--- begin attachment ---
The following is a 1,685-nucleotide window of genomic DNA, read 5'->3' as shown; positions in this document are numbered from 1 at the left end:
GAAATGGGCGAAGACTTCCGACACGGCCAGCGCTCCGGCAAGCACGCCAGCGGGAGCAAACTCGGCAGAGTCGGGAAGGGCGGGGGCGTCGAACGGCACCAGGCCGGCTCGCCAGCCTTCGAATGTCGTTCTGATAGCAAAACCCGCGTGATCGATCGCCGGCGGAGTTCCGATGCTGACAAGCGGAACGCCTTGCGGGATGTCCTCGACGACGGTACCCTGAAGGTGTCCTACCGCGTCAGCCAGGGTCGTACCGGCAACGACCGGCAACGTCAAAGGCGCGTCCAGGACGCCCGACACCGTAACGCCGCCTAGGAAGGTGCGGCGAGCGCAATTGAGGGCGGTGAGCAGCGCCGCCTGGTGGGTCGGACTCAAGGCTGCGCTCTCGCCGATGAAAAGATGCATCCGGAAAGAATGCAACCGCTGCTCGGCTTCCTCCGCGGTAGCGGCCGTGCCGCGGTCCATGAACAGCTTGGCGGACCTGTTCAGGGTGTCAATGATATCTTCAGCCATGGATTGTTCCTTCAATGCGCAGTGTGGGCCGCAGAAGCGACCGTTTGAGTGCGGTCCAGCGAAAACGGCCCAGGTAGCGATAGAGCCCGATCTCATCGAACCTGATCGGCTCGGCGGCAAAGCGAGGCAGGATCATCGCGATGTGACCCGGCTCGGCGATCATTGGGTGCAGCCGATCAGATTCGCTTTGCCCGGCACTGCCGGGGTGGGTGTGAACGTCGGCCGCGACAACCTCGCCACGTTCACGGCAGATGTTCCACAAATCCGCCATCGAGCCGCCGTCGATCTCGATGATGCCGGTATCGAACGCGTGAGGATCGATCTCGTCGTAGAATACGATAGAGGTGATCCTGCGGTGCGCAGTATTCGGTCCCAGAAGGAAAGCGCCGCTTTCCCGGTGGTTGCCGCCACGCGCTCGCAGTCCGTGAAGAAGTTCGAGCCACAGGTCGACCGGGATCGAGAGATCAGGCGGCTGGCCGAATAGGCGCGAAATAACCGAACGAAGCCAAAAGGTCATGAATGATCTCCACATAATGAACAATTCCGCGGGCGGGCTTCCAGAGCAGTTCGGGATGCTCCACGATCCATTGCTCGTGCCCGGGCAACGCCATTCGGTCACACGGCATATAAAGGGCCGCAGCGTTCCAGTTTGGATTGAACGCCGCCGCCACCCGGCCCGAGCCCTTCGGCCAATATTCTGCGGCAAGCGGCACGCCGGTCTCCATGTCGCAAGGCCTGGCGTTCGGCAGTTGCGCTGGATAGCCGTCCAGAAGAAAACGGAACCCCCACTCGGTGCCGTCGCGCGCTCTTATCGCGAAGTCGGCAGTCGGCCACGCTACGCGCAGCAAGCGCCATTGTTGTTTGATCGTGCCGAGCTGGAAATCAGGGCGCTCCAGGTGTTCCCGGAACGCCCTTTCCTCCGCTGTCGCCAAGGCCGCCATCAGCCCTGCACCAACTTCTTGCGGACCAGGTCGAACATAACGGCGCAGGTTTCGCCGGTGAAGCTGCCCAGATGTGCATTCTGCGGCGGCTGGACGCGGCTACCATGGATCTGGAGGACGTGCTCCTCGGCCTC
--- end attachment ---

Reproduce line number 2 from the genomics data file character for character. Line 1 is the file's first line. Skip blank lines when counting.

GAAATGGGCGAAGACTTCCGACACGGCCAGCGCTCCGGCAAGCACGCCAGCGGGAGCAAACTCGGCAGAGTCGGGAAGGGCGGGGGCGTCGAACGGCACCAGGCCGGCTCGCCAGCCTTCGAATGTCGTTCTGATAGCAAAACCCGCGTGATCGATCGCCGGCGGAGTTCCGATGCTGACAAGCGGAACGCCTTGCGGGATGTCCTCGACGACGGTACCCTGAAGGTGTCCTACCGCGTCAGCCAGGGTCGTACCGGCAACGACCGGCAACGTCAAAGGCGCGTCCAGGACGCCCGACACCGTAACGCCGCCTAGGAAGGTGCGGCGAGCGCAATTGAGGGCGGTGAGCAGCGCCGCCTGGTGGGTCGGACTCAAGGCTGCGCTCTCGCCGATGAAAAGATGCATCCGGAAAGAATGCAACCGCTGCTCGGCTTCCTCCGCGGTAGCGGCCGTGCCGCGGTCCATGAACAGCTTGGCGGACCTGTTCAGGGTGTCAATGATATCTTCAGCCATGGATTGTTCCTTCAATGCGCAGTGTGGGCCGCAGAAGCGACCGTTTGAGTGCGGTCCAGCGAAAACGGCCCAGGTAGCGATAGAGCCCGATCTCATCGAACCTGATCGGCTCGGCGGCAAAGCGAGGCAGGATCATCGCGATGTGACCCGGCTCGGCGATCATTGGGTGCAGCCGATCAGATTCGCTTTGCCCGGCACTGCCGGGGTGGGTGTGAACGTCGGCCGCGACAACCTCGCCACGTTCACGGCAGATGTTCCACAAATCCGCCATCGAGCCGCCGTCGATCTCGATGATGCCGGTATCGAACGCGTGAGGATCGATCTCGTCGTAGAATACGATAGAGGTGATCCTGCGGTGCGCAGTATTCGGTCCCAGAAGGAAAGCGCCGCTTTCCCGGTGGTTGCCGCCACGCGCTCGCAGTCCGTGAAGAAGTTCGAGCCACAGGTCGACCGGGATCGAGAGATCAGGCGGCTGGCCGAATAGGCGCGAAATAACCGAACGAAGCCAAAAGGTCATGAATGATCTCCACATAATGAACAATTCCGCGGGCGGGCTTCCAGAGCAGTTCGGGATGCTCCACGATCCATTGCTCGTGCCCGGGCAACGCCATTCGGTCACACGGCATATAAAGGGCCGCAGCGTTCCAGTTTGGATTGAACGCCGCCGCCACCCGGCCCGAGCCCTTCGGCCAATATTCTGCGGCAAGCGGCACGCCGGTCTCCATGTCGCAAGGCCTGGCGTTCGGCAGTTGCGCTGGATAGCCGTCCAGAAGAAAACGGAACCCCCACTCGGTGCCGTCGCGCGCTCTTATCGCGAAGTCGGCAGTCGGCCACGCTACGCGCAGCAAGCGCCATTGTTGTTTGATCGTGCCGAGCTGGAAATCAGGGCGCTCCAGGTGTTCCCGGAACGCCCTTTCCTCCGCTGTCGCCAAGGCCGCCATCAGCCCTGCACCAACTTCTTGCGGACCAGGTCGAACATAACGGCGCAGGTTTCGCCGGTGAAGCTGCCCAGATGTGCATTCTGCGGCGGCTGGACGCGGCTACCATGGATCTGGAGGACGTGCTCCTCGGCCTC